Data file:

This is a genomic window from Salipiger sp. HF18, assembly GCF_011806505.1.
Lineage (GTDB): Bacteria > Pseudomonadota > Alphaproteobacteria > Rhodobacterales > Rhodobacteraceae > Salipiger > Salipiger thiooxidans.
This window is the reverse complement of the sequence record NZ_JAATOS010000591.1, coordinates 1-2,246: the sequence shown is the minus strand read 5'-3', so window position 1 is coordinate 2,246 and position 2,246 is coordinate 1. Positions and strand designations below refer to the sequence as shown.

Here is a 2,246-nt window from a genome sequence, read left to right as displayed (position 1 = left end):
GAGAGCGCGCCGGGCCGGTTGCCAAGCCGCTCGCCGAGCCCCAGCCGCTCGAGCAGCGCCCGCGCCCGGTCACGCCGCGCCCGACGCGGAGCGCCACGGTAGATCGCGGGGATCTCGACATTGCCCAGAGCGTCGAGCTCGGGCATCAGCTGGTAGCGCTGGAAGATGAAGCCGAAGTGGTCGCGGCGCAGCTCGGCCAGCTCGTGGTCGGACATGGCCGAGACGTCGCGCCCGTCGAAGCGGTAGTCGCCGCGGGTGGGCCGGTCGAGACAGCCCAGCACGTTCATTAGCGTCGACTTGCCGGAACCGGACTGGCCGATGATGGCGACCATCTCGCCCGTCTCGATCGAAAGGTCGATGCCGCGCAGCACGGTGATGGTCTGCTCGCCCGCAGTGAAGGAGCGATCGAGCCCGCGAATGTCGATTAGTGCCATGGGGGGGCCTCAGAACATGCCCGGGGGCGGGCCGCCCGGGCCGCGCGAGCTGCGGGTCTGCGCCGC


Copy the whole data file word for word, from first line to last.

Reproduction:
This is a genomic window from Salipiger sp. HF18, assembly GCF_011806505.1.
Lineage (GTDB): Bacteria > Pseudomonadota > Alphaproteobacteria > Rhodobacterales > Rhodobacteraceae > Salipiger > Salipiger thiooxidans.
This window is the reverse complement of the sequence record NZ_JAATOS010000591.1, coordinates 1-2,246: the sequence shown is the minus strand read 5'-3', so window position 1 is coordinate 2,246 and position 2,246 is coordinate 1. Positions and strand designations below refer to the sequence as shown.

Here is a 2,246-nt window from a genome sequence, read left to right as displayed (position 1 = left end):
GAGAGCGCGCCGGGCCGGTTGCCAAGCCGCTCGCCGAGCCCCAGCCGCTCGAGCAGCGCCCGCGCCCGGTCACGCCGCGCCCGACGCGGAGCGCCACGGTAGATCGCGGGGATCTCGACATTGCCCAGAGCGTCGAGCTCGGGCATCAGCTGGTAGCGCTGGAAGATGAAGCCGAAGTGGTCGCGGCGCAGCTCGGCCAGCTCGTGGTCGGACATGGCCGAGACGTCGCGCCCGTCGAAGCGGTAGTCGCCGCGGGTGGGCCGGTCGAGACAGCCCAGCACGTTCATTAGCGTCGACTTGCCGGAACCGGACTGGCCGATGATGGCGACCATCTCGCCCGTCTCGATCGAAAGGTCGATGCCGCGCAGCACGGTGATGGTCTGCTCGCCCGCAGTGAAGGAGCGATCGAGCCCGCGAATGTCGATTAGTGCCATGGGGGGGCCTCAGAACATGCCCGGGGGCGGGCCGCCCGGGCCGCGCGAGCTGCGGGTCTGCGCCGC